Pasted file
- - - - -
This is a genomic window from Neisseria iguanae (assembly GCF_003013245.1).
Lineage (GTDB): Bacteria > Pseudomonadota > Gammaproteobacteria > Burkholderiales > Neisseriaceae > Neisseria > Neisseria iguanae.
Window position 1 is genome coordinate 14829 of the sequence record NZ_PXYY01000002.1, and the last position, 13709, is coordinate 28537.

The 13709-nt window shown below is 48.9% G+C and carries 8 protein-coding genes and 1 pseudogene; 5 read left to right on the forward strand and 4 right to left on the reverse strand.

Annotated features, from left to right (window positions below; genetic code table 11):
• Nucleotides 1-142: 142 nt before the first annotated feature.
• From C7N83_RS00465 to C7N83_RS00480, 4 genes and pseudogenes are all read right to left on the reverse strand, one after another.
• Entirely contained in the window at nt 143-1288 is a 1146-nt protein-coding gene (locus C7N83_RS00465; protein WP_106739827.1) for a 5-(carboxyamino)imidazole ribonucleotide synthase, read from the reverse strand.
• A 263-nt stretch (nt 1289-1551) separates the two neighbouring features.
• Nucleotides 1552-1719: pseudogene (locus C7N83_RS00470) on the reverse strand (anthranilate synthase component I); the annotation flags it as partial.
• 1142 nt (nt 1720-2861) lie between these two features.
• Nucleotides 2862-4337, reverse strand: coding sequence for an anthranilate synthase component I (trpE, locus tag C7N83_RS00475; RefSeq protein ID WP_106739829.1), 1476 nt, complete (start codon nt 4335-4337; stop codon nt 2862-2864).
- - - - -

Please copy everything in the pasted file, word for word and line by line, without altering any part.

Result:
This is a genomic window from Neisseria iguanae (assembly GCF_003013245.1).
Lineage (GTDB): Bacteria > Pseudomonadota > Gammaproteobacteria > Burkholderiales > Neisseriaceae > Neisseria > Neisseria iguanae.
Window position 1 is genome coordinate 14829 of the sequence record NZ_PXYY01000002.1, and the last position, 13709, is coordinate 28537.

The 13709-nt window shown below is 48.9% G+C and carries 8 protein-coding genes and 1 pseudogene; 5 read left to right on the forward strand and 4 right to left on the reverse strand.

Annotated features, from left to right (window positions below; genetic code table 11):
• Nucleotides 1-142: 142 nt before the first annotated feature.
• From C7N83_RS00465 to C7N83_RS00480, 4 genes and pseudogenes are all read right to left on the reverse strand, one after another.
• Entirely contained in the window at nt 143-1288 is a 1146-nt protein-coding gene (locus C7N83_RS00465; protein WP_106739827.1) for a 5-(carboxyamino)imidazole ribonucleotide synthase, read from the reverse strand.
• A 263-nt stretch (nt 1289-1551) separates the two neighbouring features.
• Nucleotides 1552-1719: pseudogene (locus C7N83_RS00470) on the reverse strand (anthranilate synthase component I); the annotation flags it as partial.
• 1142 nt (nt 1720-2861) lie between these two features.
• Nucleotides 2862-4337, reverse strand: coding sequence for an anthranilate synthase component I (trpE, locus tag C7N83_RS00475; RefSeq protein ID WP_106739829.1), 1476 nt, complete (start codon nt 4335-4337; stop codon nt 2862-2864).